Fault protection. Many VFDs have short-circuit protection (usually in the form of fuses) already installed by the manufacturer. This is usually the case on larger hp units. Smaller units (1/3 to 5 hp) normally require external fuse protection. In either case, the selection and sizing of these fuses is critical for semiconductor protection in the event of a fault. The manufacturer's recommendations must be followed when installing or replacing fuses for the VFD. Be sure to torque-bolt fuses in place according to the manufacturer's specifications to assure fast operation of fuses in case of a fault.
Motor protection. All motors require overload protection. The most common practice is the use of a motor overcurrent relay system that will protect all three phases and protect against single-phasing. This type of protection will respond to motor overcurrent conditions of an overloaded motor, but will not detect over-temperature conditions.
A motor operating at reduced speeds will have reduced cooling; as a result, it may fail due to thermal breakdown of the motor windings insulation. Thus, the optimum protection for a motor is thermal sensing of the motor windings. This sensing is then interlocked with the VFD's control circuit. This is highly recommended for any motor that is to be operated for extended periods of time at low speeds.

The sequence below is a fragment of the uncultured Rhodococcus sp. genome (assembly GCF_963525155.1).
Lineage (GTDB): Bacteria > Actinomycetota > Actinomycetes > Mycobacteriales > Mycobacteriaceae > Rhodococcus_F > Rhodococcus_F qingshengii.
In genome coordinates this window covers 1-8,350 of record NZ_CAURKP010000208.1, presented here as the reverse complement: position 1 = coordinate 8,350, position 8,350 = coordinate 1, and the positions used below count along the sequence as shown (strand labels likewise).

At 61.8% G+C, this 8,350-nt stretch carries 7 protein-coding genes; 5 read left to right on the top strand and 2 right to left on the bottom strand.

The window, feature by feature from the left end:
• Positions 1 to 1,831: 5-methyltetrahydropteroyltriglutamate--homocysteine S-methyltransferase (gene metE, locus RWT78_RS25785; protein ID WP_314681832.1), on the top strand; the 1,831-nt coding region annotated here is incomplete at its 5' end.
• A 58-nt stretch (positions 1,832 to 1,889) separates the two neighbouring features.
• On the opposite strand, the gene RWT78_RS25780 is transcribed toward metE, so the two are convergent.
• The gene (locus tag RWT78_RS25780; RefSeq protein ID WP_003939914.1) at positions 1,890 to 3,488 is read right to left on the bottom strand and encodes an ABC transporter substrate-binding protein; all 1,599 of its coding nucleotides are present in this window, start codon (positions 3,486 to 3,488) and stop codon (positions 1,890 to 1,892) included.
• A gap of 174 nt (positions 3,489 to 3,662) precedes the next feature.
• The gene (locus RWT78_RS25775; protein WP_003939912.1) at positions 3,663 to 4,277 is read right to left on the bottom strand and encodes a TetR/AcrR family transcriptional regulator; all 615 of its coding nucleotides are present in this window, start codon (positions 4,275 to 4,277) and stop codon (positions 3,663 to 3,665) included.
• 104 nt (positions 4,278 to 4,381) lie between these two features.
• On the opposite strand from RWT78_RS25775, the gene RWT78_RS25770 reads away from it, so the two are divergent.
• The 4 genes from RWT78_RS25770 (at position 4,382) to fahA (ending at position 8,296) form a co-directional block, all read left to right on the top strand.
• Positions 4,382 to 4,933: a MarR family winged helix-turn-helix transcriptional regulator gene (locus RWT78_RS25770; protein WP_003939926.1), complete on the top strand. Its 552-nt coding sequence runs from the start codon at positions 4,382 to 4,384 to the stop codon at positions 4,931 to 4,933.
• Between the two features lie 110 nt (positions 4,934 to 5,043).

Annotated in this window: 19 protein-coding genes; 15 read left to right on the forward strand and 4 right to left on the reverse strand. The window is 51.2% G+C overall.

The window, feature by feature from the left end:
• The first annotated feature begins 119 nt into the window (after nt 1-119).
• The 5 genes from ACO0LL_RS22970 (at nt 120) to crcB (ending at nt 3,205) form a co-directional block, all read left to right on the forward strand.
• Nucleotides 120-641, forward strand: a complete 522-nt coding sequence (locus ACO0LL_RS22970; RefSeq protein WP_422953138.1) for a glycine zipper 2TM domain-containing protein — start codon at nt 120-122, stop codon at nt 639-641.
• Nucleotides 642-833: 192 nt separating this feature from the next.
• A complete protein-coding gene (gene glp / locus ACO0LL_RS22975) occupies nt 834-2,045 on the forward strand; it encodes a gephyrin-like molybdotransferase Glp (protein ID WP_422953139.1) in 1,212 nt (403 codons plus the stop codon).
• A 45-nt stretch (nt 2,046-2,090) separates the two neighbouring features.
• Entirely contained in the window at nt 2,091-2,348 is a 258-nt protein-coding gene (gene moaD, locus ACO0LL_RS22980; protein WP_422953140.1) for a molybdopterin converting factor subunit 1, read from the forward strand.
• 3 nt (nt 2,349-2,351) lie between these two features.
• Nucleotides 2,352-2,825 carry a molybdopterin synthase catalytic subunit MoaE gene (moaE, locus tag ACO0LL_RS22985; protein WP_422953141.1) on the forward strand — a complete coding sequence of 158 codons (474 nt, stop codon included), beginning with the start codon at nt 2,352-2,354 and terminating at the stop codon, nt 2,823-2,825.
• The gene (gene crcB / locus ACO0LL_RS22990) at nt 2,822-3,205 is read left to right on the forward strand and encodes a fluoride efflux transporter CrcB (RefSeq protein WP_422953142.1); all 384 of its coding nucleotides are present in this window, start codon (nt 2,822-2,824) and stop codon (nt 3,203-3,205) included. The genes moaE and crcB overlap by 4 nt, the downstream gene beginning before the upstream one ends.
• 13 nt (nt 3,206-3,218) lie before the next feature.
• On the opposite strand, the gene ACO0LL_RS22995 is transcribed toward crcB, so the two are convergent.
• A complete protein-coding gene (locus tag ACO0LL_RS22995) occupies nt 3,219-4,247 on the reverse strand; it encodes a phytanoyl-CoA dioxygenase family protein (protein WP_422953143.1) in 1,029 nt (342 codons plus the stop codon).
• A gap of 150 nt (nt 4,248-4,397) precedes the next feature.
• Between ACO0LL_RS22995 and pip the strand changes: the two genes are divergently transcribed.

Humidity and moisture. As is the case with all electrical and electronic equipment, high humidity and corrosive atmosphere's are a concern. Drive units should be installed in a noncorrosive location whenever possible, with ambient humidity ranging between 0 to 95% noncondensing.
Completing the installation
Installation of a VFD is no different than any other type of motor control. Common sense, along with the manufacturer's guide lines and adherence to the appropriate code requirements, are all that is needed.
At this point in time you'll probably want to power-up the VFD and give it a test. STOP...DON'T DO IT! Most fatal VFD failures occur about now.
A start-up procedure must be followed for the safe and correct start-up of the VFD. If the installation is performed by outside contractors, a notice should be placed on the VFD reading: Start-up by Facility Personnel Only.
Solomon S. Turkel is Senior Instructor and Course Author for ATMS (Advanced Technologies Marketing and Service), Inc., Baltimore, Md.